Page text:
Could we live without a job?

Automation has the potential to completely change the way we conceive of work, and writers like Aaron Bastani already speak of a post-work society. To envision what this change would mean for us, we need to first understand what role work played and plays in our Western society.

Our observations

  • We’ve often written about the potential of AI and robots and how they might outperform human workers. Besides the benefits that certainly come with these technologies (easier data analysis, less heavy manual work, increasing productivity), policy analysts fear they will displace a relevant number of workers. In addition, recent interactions between AI and cognitive computing suggest that automation will not only influence the more traditional targets (retail and transport sectors) but might also substitute human workers in more complex and creative jobs.
  • There is a growing body of literature on the idea of a post-work or minimum-worksociety brought about by massive automation. Even though data does not suggest that we will soon experience a radical replacement of working humans by machines, considering this extreme scenario might be useful to start questioning the value we attach to our working life.
  • The interest in the changing nature of the relationship between humans and their jobs stems from art and literature as well. The Art collective Lou Cantor has opened an exhibition on the post-automation future and its implications for psychology, sociality and work replacement. Moreover, 20th century novelist JG Ballard explored the psychological effects of a life without jobs in Having a Wonderful Time (1978). While some of the characters in his novel embrace their free time to undertake (subjectively) meaningful activities, others do not seem to be able to find meaning in their lives beyond work.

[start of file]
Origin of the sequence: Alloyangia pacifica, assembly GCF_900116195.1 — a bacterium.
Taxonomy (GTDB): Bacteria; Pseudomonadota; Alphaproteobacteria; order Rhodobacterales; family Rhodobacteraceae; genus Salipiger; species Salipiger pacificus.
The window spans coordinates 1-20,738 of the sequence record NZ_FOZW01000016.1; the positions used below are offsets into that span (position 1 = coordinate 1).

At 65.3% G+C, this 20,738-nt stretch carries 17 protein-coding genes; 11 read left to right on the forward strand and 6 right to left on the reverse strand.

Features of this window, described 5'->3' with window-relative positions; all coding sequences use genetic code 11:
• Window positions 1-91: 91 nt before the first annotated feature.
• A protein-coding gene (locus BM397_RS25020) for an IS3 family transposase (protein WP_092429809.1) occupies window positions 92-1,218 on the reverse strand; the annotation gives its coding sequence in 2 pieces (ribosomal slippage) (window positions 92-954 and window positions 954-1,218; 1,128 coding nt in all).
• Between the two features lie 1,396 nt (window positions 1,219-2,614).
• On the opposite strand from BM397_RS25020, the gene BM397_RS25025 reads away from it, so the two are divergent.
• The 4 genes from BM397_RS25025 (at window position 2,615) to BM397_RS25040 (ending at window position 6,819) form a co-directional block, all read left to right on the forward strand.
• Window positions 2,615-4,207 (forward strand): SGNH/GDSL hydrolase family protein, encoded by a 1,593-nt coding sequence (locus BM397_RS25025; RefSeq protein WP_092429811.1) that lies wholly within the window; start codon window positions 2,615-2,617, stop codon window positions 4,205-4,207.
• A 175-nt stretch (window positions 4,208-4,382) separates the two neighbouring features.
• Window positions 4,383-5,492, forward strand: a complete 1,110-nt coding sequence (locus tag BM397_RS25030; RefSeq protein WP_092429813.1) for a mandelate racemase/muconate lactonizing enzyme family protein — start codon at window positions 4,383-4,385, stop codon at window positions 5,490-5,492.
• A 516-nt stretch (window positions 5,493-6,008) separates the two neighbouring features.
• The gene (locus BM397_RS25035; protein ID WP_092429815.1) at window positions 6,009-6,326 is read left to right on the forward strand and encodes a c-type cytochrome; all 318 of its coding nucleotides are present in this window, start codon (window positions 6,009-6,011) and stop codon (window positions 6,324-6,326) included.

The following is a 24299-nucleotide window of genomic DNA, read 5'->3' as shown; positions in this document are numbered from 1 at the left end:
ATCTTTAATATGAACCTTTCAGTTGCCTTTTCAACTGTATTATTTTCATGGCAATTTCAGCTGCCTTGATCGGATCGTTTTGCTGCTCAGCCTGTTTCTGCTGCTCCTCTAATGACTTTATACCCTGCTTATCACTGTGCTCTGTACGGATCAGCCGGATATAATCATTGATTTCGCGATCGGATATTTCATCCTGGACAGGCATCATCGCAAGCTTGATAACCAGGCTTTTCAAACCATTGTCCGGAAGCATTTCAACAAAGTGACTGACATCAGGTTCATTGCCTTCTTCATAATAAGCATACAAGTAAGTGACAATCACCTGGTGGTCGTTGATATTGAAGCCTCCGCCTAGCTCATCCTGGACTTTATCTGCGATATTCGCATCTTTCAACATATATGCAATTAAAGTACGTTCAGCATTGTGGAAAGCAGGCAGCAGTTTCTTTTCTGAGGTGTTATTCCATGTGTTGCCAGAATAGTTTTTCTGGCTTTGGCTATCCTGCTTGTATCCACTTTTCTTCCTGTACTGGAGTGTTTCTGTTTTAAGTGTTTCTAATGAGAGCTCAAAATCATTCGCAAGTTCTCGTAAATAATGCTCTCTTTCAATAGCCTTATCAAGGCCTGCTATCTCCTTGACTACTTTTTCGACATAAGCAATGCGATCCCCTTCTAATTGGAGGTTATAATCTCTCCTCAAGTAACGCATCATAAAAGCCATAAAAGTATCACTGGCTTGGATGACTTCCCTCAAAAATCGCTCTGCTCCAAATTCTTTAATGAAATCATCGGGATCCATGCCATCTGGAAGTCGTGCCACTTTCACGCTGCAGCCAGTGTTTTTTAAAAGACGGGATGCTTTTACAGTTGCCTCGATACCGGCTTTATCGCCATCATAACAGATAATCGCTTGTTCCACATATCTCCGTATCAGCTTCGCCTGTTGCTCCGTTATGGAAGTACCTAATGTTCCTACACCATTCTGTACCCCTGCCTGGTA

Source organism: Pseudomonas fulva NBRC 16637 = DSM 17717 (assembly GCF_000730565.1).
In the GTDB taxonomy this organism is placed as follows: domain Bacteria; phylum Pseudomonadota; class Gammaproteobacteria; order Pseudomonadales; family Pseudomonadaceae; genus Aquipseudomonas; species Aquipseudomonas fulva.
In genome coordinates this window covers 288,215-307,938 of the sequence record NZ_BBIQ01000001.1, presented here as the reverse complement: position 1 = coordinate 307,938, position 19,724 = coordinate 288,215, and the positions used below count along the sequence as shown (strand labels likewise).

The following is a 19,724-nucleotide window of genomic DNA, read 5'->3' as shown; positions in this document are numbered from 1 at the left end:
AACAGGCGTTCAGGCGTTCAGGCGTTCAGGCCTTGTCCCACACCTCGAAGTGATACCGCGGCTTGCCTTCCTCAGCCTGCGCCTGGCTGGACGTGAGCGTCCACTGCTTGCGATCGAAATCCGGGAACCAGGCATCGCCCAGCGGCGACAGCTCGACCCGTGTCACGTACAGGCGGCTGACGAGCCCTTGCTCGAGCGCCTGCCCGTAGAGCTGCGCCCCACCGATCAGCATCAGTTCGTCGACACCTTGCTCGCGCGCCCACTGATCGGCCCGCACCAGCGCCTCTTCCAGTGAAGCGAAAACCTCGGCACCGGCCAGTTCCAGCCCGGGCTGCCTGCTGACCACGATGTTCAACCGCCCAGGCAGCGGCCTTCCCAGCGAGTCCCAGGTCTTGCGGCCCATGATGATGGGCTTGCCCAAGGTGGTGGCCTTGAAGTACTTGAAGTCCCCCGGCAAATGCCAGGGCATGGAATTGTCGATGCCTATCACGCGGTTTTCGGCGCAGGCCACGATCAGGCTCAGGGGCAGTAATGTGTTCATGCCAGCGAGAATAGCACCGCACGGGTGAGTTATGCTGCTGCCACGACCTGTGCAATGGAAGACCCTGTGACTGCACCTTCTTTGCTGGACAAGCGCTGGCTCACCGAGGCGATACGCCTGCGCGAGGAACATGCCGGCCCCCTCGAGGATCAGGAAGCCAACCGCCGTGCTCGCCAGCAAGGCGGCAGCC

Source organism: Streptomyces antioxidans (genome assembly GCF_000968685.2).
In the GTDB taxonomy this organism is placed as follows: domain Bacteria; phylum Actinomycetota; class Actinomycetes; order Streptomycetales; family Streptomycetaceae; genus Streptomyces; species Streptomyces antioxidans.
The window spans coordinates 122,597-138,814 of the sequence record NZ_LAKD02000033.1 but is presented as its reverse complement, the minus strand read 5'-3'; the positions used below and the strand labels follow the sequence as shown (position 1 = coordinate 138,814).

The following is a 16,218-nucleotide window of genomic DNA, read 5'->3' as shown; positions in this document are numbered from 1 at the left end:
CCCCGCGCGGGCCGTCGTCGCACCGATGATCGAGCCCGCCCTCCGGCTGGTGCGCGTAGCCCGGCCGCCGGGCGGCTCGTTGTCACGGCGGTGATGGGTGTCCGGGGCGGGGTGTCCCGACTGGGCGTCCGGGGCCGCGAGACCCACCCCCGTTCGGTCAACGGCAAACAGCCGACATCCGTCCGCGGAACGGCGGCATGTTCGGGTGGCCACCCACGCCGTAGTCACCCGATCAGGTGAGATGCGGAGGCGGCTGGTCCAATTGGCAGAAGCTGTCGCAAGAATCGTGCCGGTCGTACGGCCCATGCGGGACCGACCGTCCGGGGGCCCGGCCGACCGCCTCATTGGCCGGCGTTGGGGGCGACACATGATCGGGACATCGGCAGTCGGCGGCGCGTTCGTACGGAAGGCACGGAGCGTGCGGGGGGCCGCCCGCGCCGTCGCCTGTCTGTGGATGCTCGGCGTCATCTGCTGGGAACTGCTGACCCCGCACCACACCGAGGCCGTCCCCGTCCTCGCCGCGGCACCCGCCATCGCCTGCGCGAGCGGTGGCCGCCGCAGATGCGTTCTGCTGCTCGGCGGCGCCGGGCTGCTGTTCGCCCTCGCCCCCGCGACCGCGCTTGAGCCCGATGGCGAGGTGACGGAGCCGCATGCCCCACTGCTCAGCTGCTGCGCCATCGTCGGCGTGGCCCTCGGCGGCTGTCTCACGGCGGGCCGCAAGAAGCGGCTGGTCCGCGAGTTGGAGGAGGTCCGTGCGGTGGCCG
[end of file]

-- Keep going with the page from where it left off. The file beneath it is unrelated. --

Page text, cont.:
Connecting the dots

We live in an extremely work-centered society. Jobs are not only the means with which we meet our most basic material needs; they are a way to establish status and identity. We spend more than one third of our life working and this is what we prepare for during most of our schooling years. When we are kids, we are asked: What do you want to be when you grow up? And often (if not always), the question and the answer refer to the job we believe we will do in the future. When we decide where and what to study, we look at employability rates to understand what university will guarantee a profitable and satisfying career for us. “Career days” and recruitment events at universities are becoming more and more common and a sign of prestige for the organizing institutes. So even our infancy and education system are entrenched with the work-centered lifestyle of our society. In addition, there seems to be a negative stereotype towards those who did not manage to have a big career: the hedonists, the lazy and demotivated.
But, has this always been the case? Historically speaking, the positive normative value we attach to work is a relatively recent development in our Western society. In ancient history, the Hebrews and the Greeks believed that work (ponos, later used in Latin as poena, i.e. sorrow) was a curse inflicted on humans by divinities. In fact, manual labor was imposed on slaves while higher social classes dedicated their time to art, warfare, philosophy and big commerce. Especially for the Greeks, wisdom and prestige were determined by the amount and quality of leisure time one could enjoy, not by one’s career achievements. With the advent of Protestantism in the 16th century, the cultural perception of physical work changed. In the Protestant ethic, hard work had a major role in giving meaning to one’s life. Indeed, Protestantism offered a religious rationale to support work as a value for everyone, independently of social classes. Later on, the philosophy of hard work spread beyond religious justifications and became part of the secularized culture of Western societies. In the late 18th century, work was not only the basic means to survival, it became an ideal citizens could strive for if they wanted a better life, a means to freedom from oppression.